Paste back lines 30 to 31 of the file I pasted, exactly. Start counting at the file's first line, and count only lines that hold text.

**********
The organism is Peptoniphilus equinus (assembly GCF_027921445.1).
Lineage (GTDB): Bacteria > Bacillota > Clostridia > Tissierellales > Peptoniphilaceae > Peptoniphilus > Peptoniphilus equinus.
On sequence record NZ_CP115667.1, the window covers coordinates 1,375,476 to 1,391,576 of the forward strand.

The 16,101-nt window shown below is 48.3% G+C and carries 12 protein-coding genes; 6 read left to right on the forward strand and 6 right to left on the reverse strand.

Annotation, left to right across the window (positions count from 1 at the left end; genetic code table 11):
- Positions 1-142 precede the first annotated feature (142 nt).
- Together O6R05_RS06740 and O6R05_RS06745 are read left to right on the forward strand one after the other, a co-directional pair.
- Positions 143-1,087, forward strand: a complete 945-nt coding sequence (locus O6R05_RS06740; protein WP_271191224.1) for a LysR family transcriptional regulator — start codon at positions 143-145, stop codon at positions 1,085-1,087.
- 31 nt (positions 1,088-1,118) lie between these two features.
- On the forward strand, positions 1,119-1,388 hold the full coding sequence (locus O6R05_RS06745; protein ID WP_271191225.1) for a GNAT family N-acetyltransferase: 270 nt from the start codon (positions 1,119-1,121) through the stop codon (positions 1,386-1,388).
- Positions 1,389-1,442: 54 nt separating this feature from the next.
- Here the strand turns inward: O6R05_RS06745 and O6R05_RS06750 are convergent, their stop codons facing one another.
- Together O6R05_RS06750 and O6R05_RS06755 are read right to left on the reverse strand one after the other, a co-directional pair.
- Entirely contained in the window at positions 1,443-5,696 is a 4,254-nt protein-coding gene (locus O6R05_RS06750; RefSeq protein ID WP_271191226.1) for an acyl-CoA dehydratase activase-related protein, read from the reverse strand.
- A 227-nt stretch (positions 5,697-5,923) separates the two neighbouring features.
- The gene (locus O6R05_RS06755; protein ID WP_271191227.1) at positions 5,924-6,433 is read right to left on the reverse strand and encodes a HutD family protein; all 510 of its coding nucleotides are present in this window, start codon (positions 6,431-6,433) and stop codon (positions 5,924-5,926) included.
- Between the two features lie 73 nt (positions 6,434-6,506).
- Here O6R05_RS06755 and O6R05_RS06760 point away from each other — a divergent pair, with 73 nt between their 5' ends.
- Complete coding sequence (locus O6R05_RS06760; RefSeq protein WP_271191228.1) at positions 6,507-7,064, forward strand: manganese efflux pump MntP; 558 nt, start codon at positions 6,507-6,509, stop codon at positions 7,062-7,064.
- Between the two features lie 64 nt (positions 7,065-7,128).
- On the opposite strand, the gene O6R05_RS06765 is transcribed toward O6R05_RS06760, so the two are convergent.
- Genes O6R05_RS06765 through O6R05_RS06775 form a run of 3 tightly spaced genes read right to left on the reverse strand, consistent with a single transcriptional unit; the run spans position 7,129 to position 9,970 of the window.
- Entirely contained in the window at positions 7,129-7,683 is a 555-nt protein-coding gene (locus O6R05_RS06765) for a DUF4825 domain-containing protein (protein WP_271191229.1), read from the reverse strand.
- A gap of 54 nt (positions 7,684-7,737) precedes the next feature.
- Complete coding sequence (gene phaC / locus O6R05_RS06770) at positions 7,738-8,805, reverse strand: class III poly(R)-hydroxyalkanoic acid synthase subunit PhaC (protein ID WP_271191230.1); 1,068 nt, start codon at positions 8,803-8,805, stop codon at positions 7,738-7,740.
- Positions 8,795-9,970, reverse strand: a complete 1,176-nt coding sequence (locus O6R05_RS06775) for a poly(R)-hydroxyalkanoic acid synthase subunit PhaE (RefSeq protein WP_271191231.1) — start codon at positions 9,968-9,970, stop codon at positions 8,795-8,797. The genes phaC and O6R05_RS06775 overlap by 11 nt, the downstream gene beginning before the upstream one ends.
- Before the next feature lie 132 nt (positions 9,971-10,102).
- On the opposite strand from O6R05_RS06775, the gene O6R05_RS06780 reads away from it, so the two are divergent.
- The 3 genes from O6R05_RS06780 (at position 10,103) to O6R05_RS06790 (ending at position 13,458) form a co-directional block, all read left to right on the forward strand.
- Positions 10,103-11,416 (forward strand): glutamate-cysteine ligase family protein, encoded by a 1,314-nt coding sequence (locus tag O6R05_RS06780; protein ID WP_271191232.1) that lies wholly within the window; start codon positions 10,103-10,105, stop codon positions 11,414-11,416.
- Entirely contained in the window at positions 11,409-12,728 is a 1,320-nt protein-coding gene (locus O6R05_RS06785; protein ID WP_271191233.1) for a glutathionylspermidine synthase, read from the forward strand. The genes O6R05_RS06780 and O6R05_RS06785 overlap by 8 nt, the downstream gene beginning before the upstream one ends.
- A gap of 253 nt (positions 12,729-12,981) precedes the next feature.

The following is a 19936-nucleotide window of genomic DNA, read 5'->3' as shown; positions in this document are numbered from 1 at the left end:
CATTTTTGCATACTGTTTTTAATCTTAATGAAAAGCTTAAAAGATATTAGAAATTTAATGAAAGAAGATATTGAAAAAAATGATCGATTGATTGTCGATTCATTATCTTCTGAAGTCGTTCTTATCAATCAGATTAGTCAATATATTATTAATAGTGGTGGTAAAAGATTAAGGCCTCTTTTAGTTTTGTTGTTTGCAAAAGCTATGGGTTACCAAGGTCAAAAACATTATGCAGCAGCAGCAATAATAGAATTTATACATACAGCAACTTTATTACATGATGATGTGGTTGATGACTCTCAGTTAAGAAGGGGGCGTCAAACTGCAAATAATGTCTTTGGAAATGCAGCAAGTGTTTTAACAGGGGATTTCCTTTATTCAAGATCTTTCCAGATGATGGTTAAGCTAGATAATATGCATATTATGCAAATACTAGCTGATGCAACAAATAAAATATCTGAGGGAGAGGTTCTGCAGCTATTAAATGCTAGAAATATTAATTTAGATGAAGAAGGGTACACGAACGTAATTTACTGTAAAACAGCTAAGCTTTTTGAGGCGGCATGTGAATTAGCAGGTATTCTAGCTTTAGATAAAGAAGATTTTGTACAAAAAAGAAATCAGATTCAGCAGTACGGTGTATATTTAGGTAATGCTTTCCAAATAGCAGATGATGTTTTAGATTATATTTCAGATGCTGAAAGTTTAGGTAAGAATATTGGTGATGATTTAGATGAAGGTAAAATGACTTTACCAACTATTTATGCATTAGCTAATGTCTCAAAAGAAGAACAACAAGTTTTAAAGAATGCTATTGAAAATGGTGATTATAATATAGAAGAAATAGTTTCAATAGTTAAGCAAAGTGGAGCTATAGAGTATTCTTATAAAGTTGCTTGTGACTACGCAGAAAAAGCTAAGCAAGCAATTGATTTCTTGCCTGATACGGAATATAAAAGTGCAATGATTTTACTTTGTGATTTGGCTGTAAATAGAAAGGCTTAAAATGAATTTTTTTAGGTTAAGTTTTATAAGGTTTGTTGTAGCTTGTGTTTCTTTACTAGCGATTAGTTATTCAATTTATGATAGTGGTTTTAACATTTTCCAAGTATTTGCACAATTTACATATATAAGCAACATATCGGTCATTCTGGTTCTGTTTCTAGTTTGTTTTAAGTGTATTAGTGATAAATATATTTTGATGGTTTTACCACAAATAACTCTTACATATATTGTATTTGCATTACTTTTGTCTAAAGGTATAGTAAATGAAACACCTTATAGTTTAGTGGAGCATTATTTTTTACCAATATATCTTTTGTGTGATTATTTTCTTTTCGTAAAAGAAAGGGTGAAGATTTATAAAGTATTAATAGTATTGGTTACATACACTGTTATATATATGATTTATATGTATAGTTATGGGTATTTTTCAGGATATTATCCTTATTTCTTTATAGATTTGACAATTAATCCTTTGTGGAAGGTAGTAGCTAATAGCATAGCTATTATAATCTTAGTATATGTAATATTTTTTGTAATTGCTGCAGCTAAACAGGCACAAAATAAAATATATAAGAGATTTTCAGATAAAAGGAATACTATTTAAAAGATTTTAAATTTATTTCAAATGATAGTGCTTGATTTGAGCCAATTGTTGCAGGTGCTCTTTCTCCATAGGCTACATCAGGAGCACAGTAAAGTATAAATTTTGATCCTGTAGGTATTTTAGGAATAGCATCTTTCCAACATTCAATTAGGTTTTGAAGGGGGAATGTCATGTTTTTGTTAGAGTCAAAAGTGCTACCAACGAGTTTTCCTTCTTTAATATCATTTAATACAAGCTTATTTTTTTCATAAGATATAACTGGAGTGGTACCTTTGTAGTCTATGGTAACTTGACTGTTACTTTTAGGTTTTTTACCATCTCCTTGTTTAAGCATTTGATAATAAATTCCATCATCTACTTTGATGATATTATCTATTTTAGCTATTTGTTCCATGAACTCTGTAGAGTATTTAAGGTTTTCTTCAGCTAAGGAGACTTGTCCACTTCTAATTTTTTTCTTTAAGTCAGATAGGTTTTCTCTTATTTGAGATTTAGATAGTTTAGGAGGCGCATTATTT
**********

- Positions 10,103-11,416 (forward strand): glutamate-cysteine ligase family protein, encoded by a 1,314-nt coding sequence (locus tag O6R05_RS06780; protein ID WP_271191232.1) that lies wholly within the window; start codon positions 10,103-10,105, stop codon positions 11,414-11,416.
- Entirely contained in the window at positions 11,409-12,728 is a 1,320-nt protein-coding gene (locus O6R05_RS06785; protein ID WP_271191233.1) for a glutathionylspermidine synthase, read from the forward strand. The genes O6R05_RS06780 and O6R05_RS06785 overlap by 8 nt, the downstream gene beginning before the upstream one ends.